With 400- 500 trees to the hectare, that means the Aus­tralian land­scape has 40,000 to 50,000 oaks and hazel­nuts that were not there be­fore.

Perig­ord Truf­fles’ co- founder and part­ner Peter Cooper says Perig­ord Truf­fles op­er­ates as a joint ven­ture with farm own­ers who pro­vide the land and in­fra­struc­ture ( in­oc­u­lated trees, fences and wa­ter) while Perig­ord Truf­fles pro­vides ex­per­tise, man­age­ment, har­vest­ing and mar­ket­ing, with all prof­its di­vided equally be­tween the com­pany and the farmer.

His part­ner and co- founder, Dun­can Gar­vey, ex­plains the leas­ing sys­tem they are now open­ing to the pub­lic.

‘‘ We are of­fer­ing 6ha in half- hectare parcels for which the in­vestor pays a one- off set- up fee of $ 15,000-$ 16,000, an an­nual lease fee of $ 1500 and an an­nual man­age­ment fee of $ 2000-$ 2500.

‘‘ The farm is near Goul­burn, ad­ja­cent to an al­ready- pro­duc­ing farm. If all goes ac­cord­ing to plan, the trees will be pro­duc­ing about 3kg in their fifth year and go on from there.’’

Trees reach full pro­duc­tion af­ter 12 years and keep on pro­duc­ing for up to 120- 150 years, ABARE’s Fos­ter says.

In West­ern Aus­tralia, the story is dif­fer­ent. The main truf­fle pro­ducer — Wa­ter­shed Pre­mium Wines — owns the land owner and is al­ready pro­duc­ing truf­fles on Hazel Hill farm, ad­ja­cent to its vine­yard. Hazel Hill truf­ferie ex­pects to pro­duce 400kg this year.

Th­ese farms are in the Man­jimup re­gion of the state’s south­west.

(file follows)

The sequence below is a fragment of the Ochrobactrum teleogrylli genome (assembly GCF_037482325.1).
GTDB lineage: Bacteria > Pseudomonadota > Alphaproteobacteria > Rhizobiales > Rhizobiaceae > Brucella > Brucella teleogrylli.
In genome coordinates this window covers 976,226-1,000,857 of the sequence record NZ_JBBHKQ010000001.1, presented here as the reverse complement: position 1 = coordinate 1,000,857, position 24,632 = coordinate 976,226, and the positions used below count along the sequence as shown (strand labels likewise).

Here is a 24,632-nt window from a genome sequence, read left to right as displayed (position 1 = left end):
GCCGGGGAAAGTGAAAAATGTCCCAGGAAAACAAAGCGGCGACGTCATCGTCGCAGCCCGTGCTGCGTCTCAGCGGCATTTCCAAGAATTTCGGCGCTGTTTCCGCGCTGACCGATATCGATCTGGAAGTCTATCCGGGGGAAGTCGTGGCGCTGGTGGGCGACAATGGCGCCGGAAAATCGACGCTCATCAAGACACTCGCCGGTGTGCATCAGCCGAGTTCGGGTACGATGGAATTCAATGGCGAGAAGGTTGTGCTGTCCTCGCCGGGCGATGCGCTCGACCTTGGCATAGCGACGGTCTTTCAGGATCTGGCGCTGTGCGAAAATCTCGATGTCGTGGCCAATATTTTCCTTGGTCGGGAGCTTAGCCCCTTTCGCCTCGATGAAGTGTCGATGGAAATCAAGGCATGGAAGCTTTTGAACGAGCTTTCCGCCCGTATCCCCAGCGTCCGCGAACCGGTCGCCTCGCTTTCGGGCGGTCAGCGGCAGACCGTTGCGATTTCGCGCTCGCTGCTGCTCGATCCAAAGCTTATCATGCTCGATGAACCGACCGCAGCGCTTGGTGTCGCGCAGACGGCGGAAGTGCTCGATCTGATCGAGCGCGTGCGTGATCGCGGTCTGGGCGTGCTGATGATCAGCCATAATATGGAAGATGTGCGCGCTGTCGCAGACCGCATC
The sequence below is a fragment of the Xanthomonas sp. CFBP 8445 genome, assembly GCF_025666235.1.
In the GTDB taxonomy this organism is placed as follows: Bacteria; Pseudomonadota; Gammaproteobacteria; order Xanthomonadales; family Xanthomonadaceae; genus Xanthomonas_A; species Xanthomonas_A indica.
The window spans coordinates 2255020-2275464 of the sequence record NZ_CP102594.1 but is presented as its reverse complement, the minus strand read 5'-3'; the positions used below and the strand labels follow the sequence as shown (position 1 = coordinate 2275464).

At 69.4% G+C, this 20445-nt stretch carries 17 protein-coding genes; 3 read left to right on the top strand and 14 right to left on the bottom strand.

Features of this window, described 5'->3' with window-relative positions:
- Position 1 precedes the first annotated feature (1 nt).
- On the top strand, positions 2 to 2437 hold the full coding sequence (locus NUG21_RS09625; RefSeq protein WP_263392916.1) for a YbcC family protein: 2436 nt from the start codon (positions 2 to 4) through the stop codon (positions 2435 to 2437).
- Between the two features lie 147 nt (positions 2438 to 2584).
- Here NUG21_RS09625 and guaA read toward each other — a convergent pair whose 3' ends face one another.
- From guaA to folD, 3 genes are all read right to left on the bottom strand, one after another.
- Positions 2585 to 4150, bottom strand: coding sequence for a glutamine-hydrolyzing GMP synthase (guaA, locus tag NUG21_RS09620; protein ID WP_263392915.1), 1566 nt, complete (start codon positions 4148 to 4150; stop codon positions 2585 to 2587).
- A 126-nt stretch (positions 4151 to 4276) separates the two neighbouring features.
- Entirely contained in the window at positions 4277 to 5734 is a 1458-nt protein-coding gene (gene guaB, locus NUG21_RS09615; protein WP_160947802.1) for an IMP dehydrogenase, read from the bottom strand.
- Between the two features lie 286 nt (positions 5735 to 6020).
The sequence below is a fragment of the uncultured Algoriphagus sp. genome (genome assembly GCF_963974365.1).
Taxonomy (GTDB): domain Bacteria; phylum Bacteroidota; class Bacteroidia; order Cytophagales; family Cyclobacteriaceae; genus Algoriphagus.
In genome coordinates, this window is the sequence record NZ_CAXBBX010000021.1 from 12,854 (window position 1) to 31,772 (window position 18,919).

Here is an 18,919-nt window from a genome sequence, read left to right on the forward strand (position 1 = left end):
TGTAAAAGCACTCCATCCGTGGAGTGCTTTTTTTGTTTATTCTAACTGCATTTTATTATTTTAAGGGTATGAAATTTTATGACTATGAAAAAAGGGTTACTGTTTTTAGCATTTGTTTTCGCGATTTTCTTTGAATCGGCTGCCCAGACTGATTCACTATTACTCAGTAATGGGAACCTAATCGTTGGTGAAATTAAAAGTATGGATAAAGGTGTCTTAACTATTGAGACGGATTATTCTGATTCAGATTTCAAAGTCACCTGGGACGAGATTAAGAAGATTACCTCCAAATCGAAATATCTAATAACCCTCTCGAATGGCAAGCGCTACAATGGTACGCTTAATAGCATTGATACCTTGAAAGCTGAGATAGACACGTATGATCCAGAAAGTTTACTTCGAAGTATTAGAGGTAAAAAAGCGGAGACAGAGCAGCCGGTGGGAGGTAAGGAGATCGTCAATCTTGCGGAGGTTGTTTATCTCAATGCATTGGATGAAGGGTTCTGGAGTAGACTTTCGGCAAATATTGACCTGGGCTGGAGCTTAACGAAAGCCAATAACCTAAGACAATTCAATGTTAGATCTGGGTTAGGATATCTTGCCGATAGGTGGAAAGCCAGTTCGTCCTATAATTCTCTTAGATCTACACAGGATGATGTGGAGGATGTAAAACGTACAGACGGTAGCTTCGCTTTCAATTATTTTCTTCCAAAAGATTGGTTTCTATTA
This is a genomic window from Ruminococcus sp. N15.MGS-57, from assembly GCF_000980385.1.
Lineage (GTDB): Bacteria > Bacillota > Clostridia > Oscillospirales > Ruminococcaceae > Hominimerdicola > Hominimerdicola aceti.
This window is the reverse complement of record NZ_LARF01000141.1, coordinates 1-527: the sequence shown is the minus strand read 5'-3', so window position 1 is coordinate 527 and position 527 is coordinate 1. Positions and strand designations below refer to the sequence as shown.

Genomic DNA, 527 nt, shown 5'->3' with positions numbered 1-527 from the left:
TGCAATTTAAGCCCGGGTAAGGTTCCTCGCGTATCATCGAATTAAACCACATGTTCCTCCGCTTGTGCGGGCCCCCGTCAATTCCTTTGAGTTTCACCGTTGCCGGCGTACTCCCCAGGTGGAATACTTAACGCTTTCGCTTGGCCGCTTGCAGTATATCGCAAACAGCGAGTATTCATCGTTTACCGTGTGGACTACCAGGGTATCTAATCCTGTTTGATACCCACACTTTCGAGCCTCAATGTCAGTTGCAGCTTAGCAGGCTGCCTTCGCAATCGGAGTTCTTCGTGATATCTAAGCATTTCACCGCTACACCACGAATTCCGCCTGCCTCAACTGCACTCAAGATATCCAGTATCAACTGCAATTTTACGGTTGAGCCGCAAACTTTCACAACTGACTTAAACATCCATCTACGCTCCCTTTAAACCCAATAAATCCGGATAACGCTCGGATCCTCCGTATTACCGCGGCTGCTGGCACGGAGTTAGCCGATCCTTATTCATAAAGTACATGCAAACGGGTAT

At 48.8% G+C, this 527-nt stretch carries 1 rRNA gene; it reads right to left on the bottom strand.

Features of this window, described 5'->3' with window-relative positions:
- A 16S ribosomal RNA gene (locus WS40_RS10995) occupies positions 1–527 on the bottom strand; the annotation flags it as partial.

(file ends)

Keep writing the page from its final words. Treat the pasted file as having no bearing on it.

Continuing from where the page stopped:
Man­ag­ing di­rec­tor and chair­man of Wa­ter­shed’s as­so­ci­ated truf­fle com­pa­nies, Ge­off Bar­rett, says the man­aged in­vest­ment will of­fer in­vestors units of 0.2ha, each con­tain­ing 50 oak and 50 hazel­nut trees.

The ini­tial in­vest­ment cost is $ 16,468.30, made up of a $ 7016 in­vest­ment in a land­share com­pany ( Truf­fle Prop­erty Ltd), which owns the land and $ 652 in an­nual rental paid to TPL ( which re­turns div­i­dends for each of the 20 years of the in­vest­ment’s life).

The bal­ance, $ 8800, is the ini­tial year’s man­age­ment fee, which will fall each year, es­pe­cially af­ter the ini­tial set- up years.

Dur­ing the 20 years, 80 per cent of prof­its from truf­fle sales go to the in­vestors, 20 per cent to the man­age­ment com­pany ( Truf­fle Projects Pty Ltd).

At the end of the 20 years, the in­vestors own the land out­right and all pro­duce from it.

Of the West Aus­tralian project, Fos­ter says: ‘‘ The data is good. The due dili­gence checks are through and the fi­nan­cial es­ti­mates are ac­cu­rate.’’

Many peo­ple also pri­vately buy in­oc­u­lated trees to try out on their own places, and Gar­vey says dozens of peo­ple come to him want­ing to buy farms that could po­ten­tially be truf­fle- pro­duc­ing.

‘‘ Many put trees in be­cause it’s dif­fer­ent: they can own their own truf­fle trees, and maybe eat their own truf­fles one day. It’s the folk­lore of it,’’ he says.

‘‘ It’s a damn rip­ping yarn of in­no­va­tive agri­cul­ture in Aus­tralia,’’ Fos­ter says.